From old tales to failed experiments, there are a lot of misconceptions about acne despite the endless scientific evidence. It’s estimated that more than 90% of the world’s population is affected by acne at some point, which makes it obvious why it still remains a controversial topic. However, today, the skincare world is driven by science and years of research, so it’s fair to say now we can discredit the most common acne myths.
Busted acne myths
Read below the truth about the most popular acne myths so you can move on with your skincare routine.
#1 Popping pimples makes them go away
Squeezing pimples has quite the contrary effect, as this action leads to additional infection, scarring, and inflammation. When you pop pimples, you spread the bacteria and pus from the affected pore to surrounding pores, risking even more breakouts. Also, squeezing breakouts can delay the skin’s healing process. So, don’t pop your pimples yourself; go for an in-office facial. Do you need another reason? Squeezing your acne can cause permanent scars. There you go.
#2 Sun clears up acne
Sun only camouflages breakouts and does not heal them. This myth appeared because, on the first sunbathing days, pimples dry out and may disappear, yet these effects are short-term. “After sun exposure, the epidermis (the skin’s top layer) is thickened, and sebum production slows down. But then the skin produces more sebum trying to replenish the moisture loss, leading to breakouts”, dermatologist Dr. Nina Roos explains.
#3 Acne is contagious
Acne can not spread from person to person. Acne bacteria indeed has a role in its development but can’t be transmitted. Many people believe that and feel uncomfortable touching someone with blemishes, but the truth is that acne is not contagious.
#4 French fries cause acne
It’s one of the oldest acne-related myths. While you should keep the french fry consumption to moderate amounts for other health reasons, french fries do not affect acne in any way.
#5 Your diet has nothing to do with acne
For a period, it has been believed that diet doesn’t affect acne. Recently, studies proved there is indeed a connection between alimentation and acne. Research suggests that diet, particularly high glycemic index, and skim milk, may influence or aggravate acne.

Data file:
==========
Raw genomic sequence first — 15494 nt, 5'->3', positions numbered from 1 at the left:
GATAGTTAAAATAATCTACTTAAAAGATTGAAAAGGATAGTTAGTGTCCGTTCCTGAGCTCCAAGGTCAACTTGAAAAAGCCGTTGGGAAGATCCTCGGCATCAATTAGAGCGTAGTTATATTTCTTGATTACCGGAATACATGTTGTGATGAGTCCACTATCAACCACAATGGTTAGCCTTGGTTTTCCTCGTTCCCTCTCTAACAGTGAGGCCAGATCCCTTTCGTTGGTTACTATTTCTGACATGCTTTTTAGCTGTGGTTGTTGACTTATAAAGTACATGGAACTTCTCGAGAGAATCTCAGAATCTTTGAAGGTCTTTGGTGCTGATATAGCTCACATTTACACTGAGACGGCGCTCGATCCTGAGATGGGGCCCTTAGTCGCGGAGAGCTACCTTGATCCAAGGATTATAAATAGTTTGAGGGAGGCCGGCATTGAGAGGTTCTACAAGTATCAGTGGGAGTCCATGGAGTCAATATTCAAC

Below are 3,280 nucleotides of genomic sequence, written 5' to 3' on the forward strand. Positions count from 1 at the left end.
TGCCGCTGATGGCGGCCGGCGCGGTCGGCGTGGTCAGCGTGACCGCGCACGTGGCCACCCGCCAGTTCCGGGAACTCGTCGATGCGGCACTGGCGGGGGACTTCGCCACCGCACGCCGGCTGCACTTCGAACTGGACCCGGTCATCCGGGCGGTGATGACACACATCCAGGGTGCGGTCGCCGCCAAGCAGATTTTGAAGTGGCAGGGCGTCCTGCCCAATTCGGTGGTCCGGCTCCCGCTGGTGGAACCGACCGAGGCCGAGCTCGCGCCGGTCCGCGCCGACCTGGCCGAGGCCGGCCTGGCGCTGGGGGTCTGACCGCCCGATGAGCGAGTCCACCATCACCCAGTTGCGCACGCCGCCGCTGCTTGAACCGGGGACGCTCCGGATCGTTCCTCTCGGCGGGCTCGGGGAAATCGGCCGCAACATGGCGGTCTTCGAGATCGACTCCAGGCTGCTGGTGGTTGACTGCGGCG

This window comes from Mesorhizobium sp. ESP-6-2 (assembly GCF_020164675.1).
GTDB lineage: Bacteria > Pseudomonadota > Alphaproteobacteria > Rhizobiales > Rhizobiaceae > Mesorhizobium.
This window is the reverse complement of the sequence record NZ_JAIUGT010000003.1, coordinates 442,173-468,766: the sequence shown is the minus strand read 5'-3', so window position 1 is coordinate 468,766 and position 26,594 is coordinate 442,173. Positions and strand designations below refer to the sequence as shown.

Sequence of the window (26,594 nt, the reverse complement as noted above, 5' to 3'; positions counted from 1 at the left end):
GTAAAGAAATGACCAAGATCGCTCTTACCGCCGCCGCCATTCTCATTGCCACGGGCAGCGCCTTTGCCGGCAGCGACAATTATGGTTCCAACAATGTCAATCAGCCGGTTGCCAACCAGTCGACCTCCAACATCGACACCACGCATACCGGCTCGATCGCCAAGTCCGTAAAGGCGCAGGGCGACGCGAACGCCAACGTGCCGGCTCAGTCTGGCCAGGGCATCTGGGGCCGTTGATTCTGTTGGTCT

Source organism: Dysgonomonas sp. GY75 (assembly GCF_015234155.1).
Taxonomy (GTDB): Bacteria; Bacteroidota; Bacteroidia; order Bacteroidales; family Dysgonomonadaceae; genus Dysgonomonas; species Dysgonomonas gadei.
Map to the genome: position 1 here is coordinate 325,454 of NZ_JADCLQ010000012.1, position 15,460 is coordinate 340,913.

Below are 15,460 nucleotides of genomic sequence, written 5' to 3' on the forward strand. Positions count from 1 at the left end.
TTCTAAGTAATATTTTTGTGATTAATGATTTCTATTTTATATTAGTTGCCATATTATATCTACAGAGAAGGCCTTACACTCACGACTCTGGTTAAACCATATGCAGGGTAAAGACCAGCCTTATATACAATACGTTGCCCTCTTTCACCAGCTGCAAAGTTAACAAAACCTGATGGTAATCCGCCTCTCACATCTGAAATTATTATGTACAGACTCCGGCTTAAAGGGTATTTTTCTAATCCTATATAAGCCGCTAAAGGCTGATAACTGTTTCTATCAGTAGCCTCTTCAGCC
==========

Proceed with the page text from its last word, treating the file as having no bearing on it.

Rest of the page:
#6 Makeup worsens acne
Even if some ingredients can clog pores and cause breakouts, using adequate makeup products can actually improve acne. You need products that won’t clog pores and are oil-free, non-comedogenic, and non-acnegenic.
Dermatologists suggest using powder-based mineral foundations with silica, zinc oxide, and titanium dioxide because they absorb oil that would otherwise be clogging your pores. The secret lies in using a foundation that’s made for breakout-prone skin and won’t make your skin greasy or congest your pores. Equally important, be sure to clean your makeup brushes frequently; it can help prevent new breakouts.
#7 Moisturizers cause acne
Quite the opposite — dehydrated skin produces more pore-clogging sebum than a hydrated one. Apply a lightweight salicylic acid-infused moisturizer every day, as it helps pores unclog and balances excess sebum. Whenever you choose your moisturizer, ensure it skips potential pore-clogging elements, such as coconut oil, and it was formulated for acne-prone skin.
#8 Acne is not such a big deal
We are pro-accepting ourselves as we are and being confident no matter what. On the other hand, it’s essential to understand that part of growth self-care means taking it seriously.
The British Journal of Dermatology’s analysis included data from THIN, where the investigators found the risk for anxiety and depression was highest within one year of acne diagnosis — a 63% higher risk compared to people without acne. But with the right treatment, these issues can be prevented from piling on; you are not alone.
#9 Toothpaste can heal a zit
Toothpaste has ingredients that, yes, dry pimples out. But that’s not a product designed for the skin, as it can cause irritation. Instead, you can use a spot treatment that contains benzoyl peroxide or salicylic acid.
#10 Acne is curable
A cure for acne is yet to be discovered. Being a chronic issue, it can last from a few months to 25 years or more. Acne is a skin condition, meaning it’s a continuous situation that exists on the skin, but it can be held under control with proper medication, or skincare, depending on what causes it.